Cradle Cap: 10 Ways to Treat and Prevent - Baby Chick

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10 Ways to Treat and Prevent Cradle Cap

parentingUpdated March 22, 2021

Infantile seborrheic dermatitis, more commonly known as cradle cap, is a scalp condition common among babies from birth, sometimes lasting up to a few years of age. While there isn’t a definite answer to what causes cradle cap, we know that it is not due to an allergy or bad hygiene. It is more likely that cradle cap results from overactive sebaceous glands producing too much oil and clogging the pores on the scalp. It’s suspected that this is probably due to the mother’s hormones remaining in the baby’s system after birth. At the same time, other studies have shown that babies who have cradle cap probably have a family member diagnosed with eczema or asthma.

Cradle cap is distinguished by the crusty or oily patches of skin on the baby’s head and, while it may look painful, it doesn’t hurt the baby at all. Cradle cap skin flakes are most commonly found on the scalp but can be in other places such as the face, behind the ears, in the diaper area, and the armpits. Other signs of cradle cap are skin flakes and possible mild redness on the scalp. Here are a few options to try to treat your newborn’s cradle cap.

How to Treat Cradle Cap


First of all, do not scratch or pick at it. It may feel tempting to pick at the loose skin but avoid it. Scratching the flakes off is the wrong way to remove the skin; other options will promote healing and take the dead skin away.

2. Wash baby’s hair once a day.

Shampoo baby’s hair once a day with a mild shampoo and loosen the scales with a mild bristled brush, even a toothbrush, then rinse the shampoo out. If a mild shampoo isn’t working your doctor may prescribe something like an adult dandruff shampoo, but be cautious to not get it into the baby’s eyes because it will cause irritation.

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3. Petroleum Jelly or Coconut Oil

If the scales don’t loosen gently, rub petroleum jelly or coconut oil onto the scalp. Let it soak in for a few minutes to a few hours, then brush and shampoo baby’s hair as usual. Make sure to rinse all of the oil out, or the cradle cap may get worse. Coconut oil is a great option because it is also an antifungal that helps avoid the cradle cap turning into a fungal problem.

4. Hydrocortisone Cream

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Using a hydrocortisone cream can help soothe redness and irritation. Don’t use without consulting a doctor first because some of these products can be toxic when absorbed through the baby’s skin.

5. Baking Soda Paste

Using a baking soda paste is another cheap home remedy option that will loosen the flakes. Mix one part baking soda to single part water to make a baking soda paste. Place it on baby’s scalp and let it sit for a few moments, then use a comb or baby brush to take away the skin.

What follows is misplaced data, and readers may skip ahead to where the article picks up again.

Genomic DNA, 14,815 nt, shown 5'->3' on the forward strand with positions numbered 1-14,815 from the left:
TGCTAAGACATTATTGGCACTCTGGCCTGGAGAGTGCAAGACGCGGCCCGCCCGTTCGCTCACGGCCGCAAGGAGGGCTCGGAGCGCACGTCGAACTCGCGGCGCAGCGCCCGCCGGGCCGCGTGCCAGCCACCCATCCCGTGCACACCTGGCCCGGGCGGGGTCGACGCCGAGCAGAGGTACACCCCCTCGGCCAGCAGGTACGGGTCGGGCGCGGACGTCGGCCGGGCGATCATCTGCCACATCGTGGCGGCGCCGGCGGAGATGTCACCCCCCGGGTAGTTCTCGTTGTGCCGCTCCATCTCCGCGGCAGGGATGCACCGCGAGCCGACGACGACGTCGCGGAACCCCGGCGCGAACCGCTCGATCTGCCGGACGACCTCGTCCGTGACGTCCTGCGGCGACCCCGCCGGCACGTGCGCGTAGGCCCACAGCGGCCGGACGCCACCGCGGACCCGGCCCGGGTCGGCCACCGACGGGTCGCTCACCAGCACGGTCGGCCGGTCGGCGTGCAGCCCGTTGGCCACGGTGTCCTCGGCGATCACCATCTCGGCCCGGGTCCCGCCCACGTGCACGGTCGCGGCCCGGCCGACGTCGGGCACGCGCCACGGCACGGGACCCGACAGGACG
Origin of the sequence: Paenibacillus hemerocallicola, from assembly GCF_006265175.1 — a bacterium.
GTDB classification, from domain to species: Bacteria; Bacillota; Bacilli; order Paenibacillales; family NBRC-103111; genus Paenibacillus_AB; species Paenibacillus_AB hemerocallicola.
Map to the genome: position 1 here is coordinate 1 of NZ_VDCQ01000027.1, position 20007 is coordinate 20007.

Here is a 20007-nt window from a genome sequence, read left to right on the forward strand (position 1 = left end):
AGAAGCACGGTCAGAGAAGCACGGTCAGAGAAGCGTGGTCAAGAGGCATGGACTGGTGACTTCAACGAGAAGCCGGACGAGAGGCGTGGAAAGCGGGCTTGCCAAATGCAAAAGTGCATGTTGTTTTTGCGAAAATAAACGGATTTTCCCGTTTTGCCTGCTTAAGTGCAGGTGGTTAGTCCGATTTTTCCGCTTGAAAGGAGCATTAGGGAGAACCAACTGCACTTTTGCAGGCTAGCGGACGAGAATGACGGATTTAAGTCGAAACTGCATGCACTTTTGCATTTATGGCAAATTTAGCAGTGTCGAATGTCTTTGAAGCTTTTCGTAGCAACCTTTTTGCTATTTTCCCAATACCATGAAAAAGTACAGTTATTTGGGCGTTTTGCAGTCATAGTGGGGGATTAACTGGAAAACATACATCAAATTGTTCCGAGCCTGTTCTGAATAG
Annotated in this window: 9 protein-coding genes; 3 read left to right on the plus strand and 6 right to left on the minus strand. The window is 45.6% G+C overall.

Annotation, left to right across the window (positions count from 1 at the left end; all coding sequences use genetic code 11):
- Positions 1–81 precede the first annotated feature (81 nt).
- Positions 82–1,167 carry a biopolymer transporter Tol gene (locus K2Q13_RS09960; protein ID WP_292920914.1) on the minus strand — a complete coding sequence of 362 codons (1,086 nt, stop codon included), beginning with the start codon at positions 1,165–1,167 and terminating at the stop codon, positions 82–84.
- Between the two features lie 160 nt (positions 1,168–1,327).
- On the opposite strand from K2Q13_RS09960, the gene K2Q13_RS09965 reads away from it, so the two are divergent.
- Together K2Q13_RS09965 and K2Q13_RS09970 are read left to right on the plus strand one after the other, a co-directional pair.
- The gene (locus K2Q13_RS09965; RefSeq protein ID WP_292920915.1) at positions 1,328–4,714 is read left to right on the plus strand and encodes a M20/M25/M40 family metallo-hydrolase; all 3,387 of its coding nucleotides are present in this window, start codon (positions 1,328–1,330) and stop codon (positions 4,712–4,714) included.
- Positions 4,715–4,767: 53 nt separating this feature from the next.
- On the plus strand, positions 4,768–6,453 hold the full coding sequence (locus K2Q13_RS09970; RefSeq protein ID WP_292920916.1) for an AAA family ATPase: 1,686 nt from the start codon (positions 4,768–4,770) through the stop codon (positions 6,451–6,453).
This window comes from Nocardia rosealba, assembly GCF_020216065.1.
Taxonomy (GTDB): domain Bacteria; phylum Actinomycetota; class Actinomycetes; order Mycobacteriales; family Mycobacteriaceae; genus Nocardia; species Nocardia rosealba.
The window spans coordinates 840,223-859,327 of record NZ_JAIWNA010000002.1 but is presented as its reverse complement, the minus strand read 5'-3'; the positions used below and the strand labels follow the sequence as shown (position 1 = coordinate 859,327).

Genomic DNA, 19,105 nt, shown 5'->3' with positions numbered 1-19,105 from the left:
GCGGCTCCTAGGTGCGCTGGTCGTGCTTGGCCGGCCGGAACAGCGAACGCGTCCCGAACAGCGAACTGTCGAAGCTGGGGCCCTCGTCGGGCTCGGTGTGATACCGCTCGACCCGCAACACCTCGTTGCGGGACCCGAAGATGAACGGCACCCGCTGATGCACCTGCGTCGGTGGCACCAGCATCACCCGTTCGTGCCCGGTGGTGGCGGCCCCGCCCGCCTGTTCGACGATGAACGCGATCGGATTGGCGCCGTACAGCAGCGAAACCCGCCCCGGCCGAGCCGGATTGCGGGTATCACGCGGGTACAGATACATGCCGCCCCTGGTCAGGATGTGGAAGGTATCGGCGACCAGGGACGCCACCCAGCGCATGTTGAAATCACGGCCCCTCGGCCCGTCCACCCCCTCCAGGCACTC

6. Shea Butter

Shea butter melts and quickly absorbs into the skin without leaving a greasy residue on the scalp. It is a great moisturizer and full of vitamin A, promoting healing and prevention.

7. Take a Vitamin B Supplement

If you are nursing, taking vitamin B (biotin) is important for healthy skin. Typically, we get enough vitamin B from our diet, but nursing or pregnant moms are sometimes deficient in this area. Adding Omega-3s and vitamin D to the diet is excellent for overall skin health, which will then transfer into baby’s diet as well. There is no real evidence that this works to heal cradle cap, but at the very least, you can discuss it with your doctor to see what is right for you.

8. Turn on the Humidifier

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Putting a humidifier in the nursery is a good idea regardless of having cradle cap, but certainly helps when they do have cradle cap. Humid air keeps skin from drying out and therefore the scalp won’t release sebum to moisturize the skin because it won’t be dried out. And less sebum means less cradle cap!

9. Try Switching Formulas

If the cradle cap is persistent, it could be linked to allergens in the formula being used. Ask your doctor if switching to a formula with lower allergic proteins would work.

10. Introduce a Probiotic

Help boost baby’s gut flora by adding an infant probiotic to their bottle or using a specific nipple cream if you’re breastfeeding, or mom can add high-quality fermented foods into her diet such as yogurt, sauerkraut, kefir, and kombucha. Having a healthy gut helps the body accept the nutrients from the good vitamins you add to your diet.

When to Call the Doctor about Cradle Cap

  • If treating cradle cap at home does not improve the condition of the scalp
  • If there is inflammation or infection present: the doctor might prescribe antibiotics, a mild steroid-based cream, or antifungal soap.
  • Affected areas spread
  • Diaper rash occurs
  • If the baby develops a fungal ear infection
  • Signs of thrush appear
  • Diarrhea

Working through cradle cap is not always pretty, and picking at your baby’s scalp for months on end can seem daunting and even downright gross. But there is hope! This is an easy problem, and unless it gets out of control cradle cap should clear up within a few months.

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